Kaspersky has always charged a premium price for its antivirus product, and rightfully so. The software's topped independent testing results for years, to such an extent that in 2016 AV-Comparatives created a new "Outstanding Products" category for it and Bitdefender. But late Tuesday, the company announced Kaspersky Free, letting you deploy that top-notch defense without spending a single dime.
Kaspersky Free isn't as full-featured as the full-blown version, offering only antivirus protection for files, emails, and the web, along with table-stakes features like automatic updates and a quarantine for flagged files. "In short, the indispensable basics that no one on the planet should do without," CEO Eugene Kaspersky wrote.
Think of it like the Windows Defender security tool native to Windows 10, but using Kaspersky's highly regarded technology. The streamlined focus helps keep Kaspersky Free's footprint smaller than that of the paid versions, Kaspersky says.
In turn, the free version's reach will help improve the protection for everyone, Eugene Kaspersky says, as more data feeds the company's machine learning engines. The premium Kaspersky Total Security suite also includes parental controls, online payment protection, and VPN access, which the free version lacks.
But even though it's free, Kaspersky's new product won't embrace anti-user practices, the CEO promises. "Kaspersky Free doesn’t come cut with all the usual nonsense like advertising-oriented user-habit tracking and confidentiality infringements – which free AV normally suffers badly from in order to make it financially worthwhile to its manufacturers," he wrote.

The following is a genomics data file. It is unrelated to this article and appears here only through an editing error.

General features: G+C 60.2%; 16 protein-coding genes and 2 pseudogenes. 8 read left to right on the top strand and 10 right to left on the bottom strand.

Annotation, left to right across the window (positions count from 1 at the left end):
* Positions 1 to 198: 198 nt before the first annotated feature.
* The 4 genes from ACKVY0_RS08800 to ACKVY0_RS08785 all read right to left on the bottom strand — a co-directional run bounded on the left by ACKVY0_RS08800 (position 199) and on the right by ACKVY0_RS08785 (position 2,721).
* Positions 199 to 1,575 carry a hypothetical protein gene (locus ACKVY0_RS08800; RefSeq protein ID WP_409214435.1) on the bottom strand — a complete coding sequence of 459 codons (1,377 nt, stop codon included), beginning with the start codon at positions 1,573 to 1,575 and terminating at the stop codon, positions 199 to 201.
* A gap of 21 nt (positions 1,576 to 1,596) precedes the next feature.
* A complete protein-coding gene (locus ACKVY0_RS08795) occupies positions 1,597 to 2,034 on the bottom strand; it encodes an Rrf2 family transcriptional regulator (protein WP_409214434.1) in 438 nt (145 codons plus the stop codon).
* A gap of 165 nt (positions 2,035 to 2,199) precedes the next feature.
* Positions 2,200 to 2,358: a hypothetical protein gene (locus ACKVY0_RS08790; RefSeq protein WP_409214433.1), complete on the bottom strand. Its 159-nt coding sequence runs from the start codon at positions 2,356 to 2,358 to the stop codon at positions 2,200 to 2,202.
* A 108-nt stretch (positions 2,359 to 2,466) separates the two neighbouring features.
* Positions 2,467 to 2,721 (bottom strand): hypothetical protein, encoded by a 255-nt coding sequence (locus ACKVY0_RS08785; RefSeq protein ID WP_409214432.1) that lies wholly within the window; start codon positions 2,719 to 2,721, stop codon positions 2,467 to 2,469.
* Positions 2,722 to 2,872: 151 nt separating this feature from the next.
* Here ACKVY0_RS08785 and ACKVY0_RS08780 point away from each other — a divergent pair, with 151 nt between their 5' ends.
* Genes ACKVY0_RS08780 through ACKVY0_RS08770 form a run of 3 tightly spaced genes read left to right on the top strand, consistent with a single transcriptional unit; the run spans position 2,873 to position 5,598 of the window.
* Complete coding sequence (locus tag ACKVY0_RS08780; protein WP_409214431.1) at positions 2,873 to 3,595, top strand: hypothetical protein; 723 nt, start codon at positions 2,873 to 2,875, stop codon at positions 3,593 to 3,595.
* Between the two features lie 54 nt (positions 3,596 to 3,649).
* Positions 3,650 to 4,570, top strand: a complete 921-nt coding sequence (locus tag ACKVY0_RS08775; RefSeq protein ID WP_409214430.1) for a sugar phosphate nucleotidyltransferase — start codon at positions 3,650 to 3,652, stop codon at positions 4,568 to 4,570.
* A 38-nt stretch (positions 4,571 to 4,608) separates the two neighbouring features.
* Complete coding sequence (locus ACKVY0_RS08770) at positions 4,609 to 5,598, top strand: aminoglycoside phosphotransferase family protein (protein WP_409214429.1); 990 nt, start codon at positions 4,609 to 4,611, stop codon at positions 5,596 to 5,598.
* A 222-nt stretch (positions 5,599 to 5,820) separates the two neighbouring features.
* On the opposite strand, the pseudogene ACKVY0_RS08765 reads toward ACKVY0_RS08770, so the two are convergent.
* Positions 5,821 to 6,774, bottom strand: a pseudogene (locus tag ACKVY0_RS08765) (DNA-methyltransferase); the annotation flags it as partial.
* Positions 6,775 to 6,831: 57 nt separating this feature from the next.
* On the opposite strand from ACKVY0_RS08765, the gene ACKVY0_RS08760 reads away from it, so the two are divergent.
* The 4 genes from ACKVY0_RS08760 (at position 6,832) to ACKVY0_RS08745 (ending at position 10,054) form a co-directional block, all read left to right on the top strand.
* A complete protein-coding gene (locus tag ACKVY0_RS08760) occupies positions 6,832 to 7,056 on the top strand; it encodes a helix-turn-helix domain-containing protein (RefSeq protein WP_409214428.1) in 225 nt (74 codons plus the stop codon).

Them's fighting words!
Kaspersky Free will start rolling out in the U.S., Canada, and "many of the Asia Pacific countries" today, July 25, for Kaspersky's 25th anniversary, before rolling out to the rest of the world over the coming months. At the time of writing, however, the announcement post's link to the Kaspersky Free page redirected to Kaspersky USA's homepage.
The story behind the story: A free, user-friendly version of Kaspersky? Sounds awesome! It also sounds like great PR at a time when a dark shadow's cast over the company, however.
Bloomberg recently published a report claiming that the security company "has maintained a much closer working relationship with Russia's main intelligence agency, the FSB, than it has publicly admitted." Kaspersky has firmly denied the claim, but that hasn't stopped the Trump administration from moving to block the company from a list of government-approved vendors.
CEO Eugene Kaspersky addressed those concerns head-on when announcing Kaspersky Free: "The same protection without compromise: we detect any cyberthreat regardless of its origin or intention – even if certain folks don’t like it."